Growing Up Indian, Bows and Arrows, Juvembers, Lumbee, Native American Youth

Courtesy Native Health

While growing up, Dr. Dean Chavers made his own bows and arrows, among other things.

Growing Up Indian: Getting Creative Making Toys

Juvembers, bows, arrows, rabbit boxes and wheelbarrows were inventive toys when growing up Indian

We Indian boys liked to play outdoors, make believe we were old time Indians, hunt things like old Indians used to, play cowboys and Indians (but few of us wanted to be the cowboys), and listen to stories of the old days from the elders.

My best friends and I became expert craftsmen at some things. We would fish every chance we got. We would make juvembers, bows and arrows, rabbit boxes, bird falls, and wheelbarrows. They were the tools of our trade as boys. These tools and fishing helped sustain us. Play was also partly about getting something to eat.

Juvembers are sometimes inaccurately called slingshots. They were our main hunting weapons. Bows and arrows were almost as good, but parents didn’t like them. They were hard to make and the arrows were dangerous. Parents seldom got upset at juvembers, however. Once in a while Momma would say, “Don’t bring that mess in here,” and we would have to leave the bow and arrow or the juvember outside.

Juvembers were fairly easy to make. You needed a forked stick, some rubber from an old inner tube, some string, and a pouch from an old shoe tongue. Red rubber, which was hard to find, was better than black rubber. It stretched better and lasted longer. You had to find a forked stick ten or twelve inches long that was as symmetrical as possible, for accuracy. It would ideally be an oak or a green hedge, for toughness.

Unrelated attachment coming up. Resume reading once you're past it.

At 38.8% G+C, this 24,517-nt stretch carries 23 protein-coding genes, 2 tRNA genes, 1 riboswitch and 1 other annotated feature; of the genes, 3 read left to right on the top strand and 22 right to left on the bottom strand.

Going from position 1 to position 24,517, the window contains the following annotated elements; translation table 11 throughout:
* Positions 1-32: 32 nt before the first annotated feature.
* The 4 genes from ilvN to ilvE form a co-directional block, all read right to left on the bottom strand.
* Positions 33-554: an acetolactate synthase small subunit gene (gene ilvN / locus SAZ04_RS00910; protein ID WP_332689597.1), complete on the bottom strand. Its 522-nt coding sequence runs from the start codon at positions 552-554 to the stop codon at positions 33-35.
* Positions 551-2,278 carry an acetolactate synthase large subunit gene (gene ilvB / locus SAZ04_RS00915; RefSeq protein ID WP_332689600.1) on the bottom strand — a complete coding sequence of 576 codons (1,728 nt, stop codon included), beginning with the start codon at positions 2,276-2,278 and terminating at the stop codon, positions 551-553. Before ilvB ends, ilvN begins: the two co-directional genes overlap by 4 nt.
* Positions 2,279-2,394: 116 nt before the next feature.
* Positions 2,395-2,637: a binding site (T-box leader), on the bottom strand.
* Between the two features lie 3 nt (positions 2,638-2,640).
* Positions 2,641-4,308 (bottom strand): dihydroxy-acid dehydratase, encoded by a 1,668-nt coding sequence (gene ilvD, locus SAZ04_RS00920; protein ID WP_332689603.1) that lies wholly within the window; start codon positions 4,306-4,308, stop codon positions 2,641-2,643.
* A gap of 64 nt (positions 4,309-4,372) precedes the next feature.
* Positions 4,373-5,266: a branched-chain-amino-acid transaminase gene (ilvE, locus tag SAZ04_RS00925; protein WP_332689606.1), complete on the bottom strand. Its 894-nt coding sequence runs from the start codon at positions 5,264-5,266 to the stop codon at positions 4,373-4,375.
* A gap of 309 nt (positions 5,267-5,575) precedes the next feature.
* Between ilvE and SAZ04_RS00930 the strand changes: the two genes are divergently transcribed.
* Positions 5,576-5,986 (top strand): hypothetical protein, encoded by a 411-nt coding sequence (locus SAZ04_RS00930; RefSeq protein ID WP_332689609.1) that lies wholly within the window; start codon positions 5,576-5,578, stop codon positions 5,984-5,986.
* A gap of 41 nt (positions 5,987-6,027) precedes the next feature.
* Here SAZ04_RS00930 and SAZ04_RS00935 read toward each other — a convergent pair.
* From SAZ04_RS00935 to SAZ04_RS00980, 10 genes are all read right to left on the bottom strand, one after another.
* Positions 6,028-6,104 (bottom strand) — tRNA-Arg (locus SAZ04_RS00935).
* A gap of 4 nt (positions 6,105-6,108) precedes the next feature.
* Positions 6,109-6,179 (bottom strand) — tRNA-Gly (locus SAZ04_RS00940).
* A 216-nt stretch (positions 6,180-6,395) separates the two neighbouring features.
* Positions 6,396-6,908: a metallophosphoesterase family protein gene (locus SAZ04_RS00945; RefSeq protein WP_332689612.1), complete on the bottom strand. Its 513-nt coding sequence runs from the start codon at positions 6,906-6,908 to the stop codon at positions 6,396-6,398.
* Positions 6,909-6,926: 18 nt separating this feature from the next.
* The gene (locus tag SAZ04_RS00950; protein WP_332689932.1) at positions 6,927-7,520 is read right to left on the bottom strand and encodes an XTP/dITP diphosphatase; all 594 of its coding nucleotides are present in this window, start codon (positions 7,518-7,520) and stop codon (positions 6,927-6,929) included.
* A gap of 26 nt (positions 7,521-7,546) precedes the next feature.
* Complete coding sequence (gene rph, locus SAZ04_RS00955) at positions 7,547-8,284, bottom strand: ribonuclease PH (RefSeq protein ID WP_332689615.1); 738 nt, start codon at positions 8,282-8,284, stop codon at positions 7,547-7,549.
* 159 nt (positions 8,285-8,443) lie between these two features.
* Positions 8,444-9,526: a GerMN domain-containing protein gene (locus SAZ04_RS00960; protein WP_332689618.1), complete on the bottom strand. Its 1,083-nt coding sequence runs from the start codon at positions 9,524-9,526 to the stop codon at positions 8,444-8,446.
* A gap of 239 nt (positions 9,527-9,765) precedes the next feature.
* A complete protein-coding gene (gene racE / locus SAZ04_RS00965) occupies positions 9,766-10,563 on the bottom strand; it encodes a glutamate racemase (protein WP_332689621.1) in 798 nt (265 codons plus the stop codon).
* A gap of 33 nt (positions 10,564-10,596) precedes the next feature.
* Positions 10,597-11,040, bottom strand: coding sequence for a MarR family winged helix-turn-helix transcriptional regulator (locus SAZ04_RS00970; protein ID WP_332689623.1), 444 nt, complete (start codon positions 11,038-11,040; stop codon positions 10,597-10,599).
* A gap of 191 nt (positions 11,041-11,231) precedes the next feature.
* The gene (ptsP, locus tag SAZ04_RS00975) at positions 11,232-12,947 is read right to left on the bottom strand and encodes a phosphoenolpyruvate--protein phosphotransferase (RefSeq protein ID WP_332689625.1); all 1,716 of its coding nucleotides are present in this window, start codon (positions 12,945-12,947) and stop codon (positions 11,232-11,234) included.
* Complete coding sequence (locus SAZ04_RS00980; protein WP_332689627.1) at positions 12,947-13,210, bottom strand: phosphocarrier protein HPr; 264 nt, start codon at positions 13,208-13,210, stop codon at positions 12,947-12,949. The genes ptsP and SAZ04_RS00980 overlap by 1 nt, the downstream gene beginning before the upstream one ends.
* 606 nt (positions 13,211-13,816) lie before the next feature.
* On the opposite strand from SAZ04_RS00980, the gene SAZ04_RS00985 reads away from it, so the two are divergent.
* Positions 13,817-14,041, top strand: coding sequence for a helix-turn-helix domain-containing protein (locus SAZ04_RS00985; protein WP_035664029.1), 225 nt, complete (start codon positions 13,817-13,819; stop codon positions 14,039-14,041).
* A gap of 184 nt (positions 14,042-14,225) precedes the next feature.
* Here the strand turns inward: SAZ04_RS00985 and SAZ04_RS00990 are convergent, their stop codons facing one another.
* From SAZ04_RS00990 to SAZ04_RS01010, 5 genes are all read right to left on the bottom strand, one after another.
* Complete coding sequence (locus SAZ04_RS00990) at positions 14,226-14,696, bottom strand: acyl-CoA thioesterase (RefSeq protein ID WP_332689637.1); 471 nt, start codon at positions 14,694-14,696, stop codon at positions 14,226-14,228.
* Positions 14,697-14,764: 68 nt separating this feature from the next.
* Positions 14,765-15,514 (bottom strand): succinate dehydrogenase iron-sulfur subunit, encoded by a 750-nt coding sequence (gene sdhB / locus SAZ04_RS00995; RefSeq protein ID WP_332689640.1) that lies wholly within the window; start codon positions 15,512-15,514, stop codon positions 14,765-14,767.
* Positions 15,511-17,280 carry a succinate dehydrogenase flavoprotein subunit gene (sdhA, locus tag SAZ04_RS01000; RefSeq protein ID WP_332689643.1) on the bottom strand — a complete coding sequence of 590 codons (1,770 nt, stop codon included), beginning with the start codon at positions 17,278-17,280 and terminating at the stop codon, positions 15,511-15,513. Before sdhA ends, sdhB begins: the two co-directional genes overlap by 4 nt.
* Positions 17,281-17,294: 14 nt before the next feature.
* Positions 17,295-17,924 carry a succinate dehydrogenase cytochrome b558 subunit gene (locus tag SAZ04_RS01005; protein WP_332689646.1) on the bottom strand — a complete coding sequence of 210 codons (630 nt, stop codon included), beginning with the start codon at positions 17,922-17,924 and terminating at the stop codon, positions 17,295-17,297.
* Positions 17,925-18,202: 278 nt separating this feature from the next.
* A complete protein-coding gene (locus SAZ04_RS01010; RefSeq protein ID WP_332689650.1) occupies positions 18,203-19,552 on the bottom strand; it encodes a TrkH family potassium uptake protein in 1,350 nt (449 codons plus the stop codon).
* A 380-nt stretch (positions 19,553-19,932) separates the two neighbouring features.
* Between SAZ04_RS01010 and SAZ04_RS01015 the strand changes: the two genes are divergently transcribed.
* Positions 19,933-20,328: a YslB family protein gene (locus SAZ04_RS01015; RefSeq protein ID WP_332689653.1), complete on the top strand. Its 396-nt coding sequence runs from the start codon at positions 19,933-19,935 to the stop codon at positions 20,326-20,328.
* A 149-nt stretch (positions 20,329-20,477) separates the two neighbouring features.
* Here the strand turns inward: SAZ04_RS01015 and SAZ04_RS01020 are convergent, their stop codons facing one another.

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We cut notches at the end of the forks to secure the strings, and then tied the strings to the notches. The other end of the strings we tied to six-inch pieces of rubber half an inch wide. Another short piece of string we tied to the other end of the rubber, then to a small hole cut on either side of the pouch.

Your ammunition was rocks, or some hard seed like corn if you only wanted to sting a naughty brother on the butt. If you were hunting, the ammo was always rocks because nothing else would kill the game. A good juvember took an hour or two to make and you were ready to go hunting. We hardly ever hit anything with them.

Birds, rabbits, and squirrels were safe in our company when we were armed with juvembers. I never killed a rabbit or squirrel with one, and very few birds. But we hunted for wrens, robins, purple martins, crows, red birds, mockingbirds, squirrels, and rabbits.

Bows and arrows were harder to make, but stronger and more accurate. I actually killed a few things with arrows. We made the bows from little oak trees. We would bend them permanently into an arc. After cutting a notch at each end, we would tie some strong cord between the notches on the ends. Sometimes we would put a short stretch of rubber near each end to give the arrow more power.

We mainly made the arrows out of reeds. They grew everywhere on the ditch banks, and were considered a nuisance. Besides using them for arrows, the only other use we knew of for reeds was to hold up tobacco bed canvas.